Academic journal article Journal of Small Business Strategy

Toward an Integrative Research Framework for New Venture Legitimacy Judgment Formation

Academic journal article Journal of Small Business Strategy

Toward an Integrative Research Framework for New Venture Legitimacy Judgment Formation

Article excerpt

INTRODUCTION

Legitimacy is instrumental in the development, emergence, and growth of new ventures (e.g., Cornelissen & Clark, 2010; Tornikoski & Newbert, 2007; Zimmerman & Zeitz, 2002; Zott & Huy, 2007), and there is much research on this topic in the field of entrepreneurship (Bruton, Ahlstrom and Li, 2010). Given the importance of legitimacy to new ventures, founders are purported to craft and deploy signals to relevant stakeholders. Through these signals, new venture teams work to frame their business concept(s) in such a way that they are understood and accepted (Cornelissen & Clarke, 2010; Lounsbury & Glynn, 2001; Mitteness, Baucus, and Norton, 2013; Suddaby & Greenwood, 2005). Recent empirical studies focusing on new venture legitimacy indicate that both the signals deployed by new ventures and the judgments formed by stakeholders are an integral part of new venture legitimacy and ultimately, performance (e.g., Khaire, 2010; Le & Nguyen, 2009; Nagy, Pollack, Rutherford & Lohrke, 2012; Pollack, Rutherford & Nagy, 2012; Rutherford, Buller & Stebbins, 2009). Thus, scholars suggest that both academics and practitioners may benefit from a clearer understanding of how stakeholders (evaluators) render legitimacy judgments (Bitektine, 2011; Lamin and Zaheer, 2012; Mishina, Block, & Mannor, 2012; Tost, 2011) and encourage further theorybuilding in this realm.

Separately, researchers have identified four characteristics of the legitimacy judgment formation process. We believe these characteristics assist in better understanding how legitimacy judgments are formed by stakeholders and the importance of those decision-making processes to stakeholders as competitors in their respective market spaces. First, they suggest that the stakeholder must "absorb" the incoming signals before forming a legitimacy judgment (Cohen and Levinthal, 1990; Griffith, Redding, and Van Reenen, 2003; Nagy et al., 2012; Pollack et al., 2012; Zahra and George, 2002). Second, the stakeholder can renege at various stages of the signal absorption process, if the information crossing the threshold is viewed to hold little value (Boulding, 1956; Galbraith, 2001; Kast and Rosenzweig, 1972). Third, the stakeholder will use new information to update his/her existing legitimacy judgment stance (Khoury, Junkunc, and Deeds, 2013; Kolb, 1984; Tost, 2011). Finally, the stakeholder reserves the right to exploit the legitimacy judgment to best serve his/her needs (Bowman and Hurry; McGrath, 1999; McGrath, Ferrier & Mendelow, 2004). Figure 1 offers the process-based view of the new venture legitimacy judgment process. We use this process model as the starting point for the development of an integrated research framework for new venture legitimacy judgment formation.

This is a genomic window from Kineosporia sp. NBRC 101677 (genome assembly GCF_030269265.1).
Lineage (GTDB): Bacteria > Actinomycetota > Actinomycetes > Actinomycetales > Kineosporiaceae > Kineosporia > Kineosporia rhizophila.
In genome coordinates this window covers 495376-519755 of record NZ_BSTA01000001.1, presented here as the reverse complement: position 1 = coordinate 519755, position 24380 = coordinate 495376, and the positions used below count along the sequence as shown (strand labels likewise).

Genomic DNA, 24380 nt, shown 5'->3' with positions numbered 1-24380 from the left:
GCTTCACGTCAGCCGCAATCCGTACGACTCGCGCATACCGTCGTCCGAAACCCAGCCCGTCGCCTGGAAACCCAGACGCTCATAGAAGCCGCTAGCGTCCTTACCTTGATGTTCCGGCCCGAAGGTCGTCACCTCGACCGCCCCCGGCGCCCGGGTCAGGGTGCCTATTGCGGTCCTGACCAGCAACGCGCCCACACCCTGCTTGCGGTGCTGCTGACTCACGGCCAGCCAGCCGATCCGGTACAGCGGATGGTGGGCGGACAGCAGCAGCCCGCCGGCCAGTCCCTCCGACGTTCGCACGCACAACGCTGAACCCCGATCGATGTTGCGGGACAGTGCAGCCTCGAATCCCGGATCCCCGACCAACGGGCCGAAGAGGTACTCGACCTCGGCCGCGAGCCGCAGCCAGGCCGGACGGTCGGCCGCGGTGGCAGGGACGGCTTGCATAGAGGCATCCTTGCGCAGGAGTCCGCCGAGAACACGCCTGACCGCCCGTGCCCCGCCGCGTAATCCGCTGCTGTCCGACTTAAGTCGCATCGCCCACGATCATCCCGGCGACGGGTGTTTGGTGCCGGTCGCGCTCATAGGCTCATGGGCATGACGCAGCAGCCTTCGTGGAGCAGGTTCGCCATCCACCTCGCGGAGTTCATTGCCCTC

To further explore the stakeholder legitimacy judgment phenomenon in the case of new ventures, we review both the general legitimacy and new venture legitimacy literatures, with a focus on developments in the new venture legitimacy judgment realm. After conducting this review, we believe two important and underexplored aspects of new venture legitimacy judgment formation emerge: the legitimacy judgment formation process of the stakeholder and the competitive position that the stakeholder secures by making sound legitimacy judgments. We attempt to further explore these areas by: (1) using an absorptive capacity lens to provide a theoretical model for the stakeholder legitimacy judgment process in the context of new ventures; and (2) extending the new venture legitimacy judgment literature by considering stakeholders as competitors in their own market space, who create options for exploiting business decisions through the formation of legitimacy judgments.

In our attempt to introduce an integrative framework and theoretical extension of the stakeholder legitimacy judgment formation process, we first review advances made by prior researchers in defining the legitimacy judgment process. …

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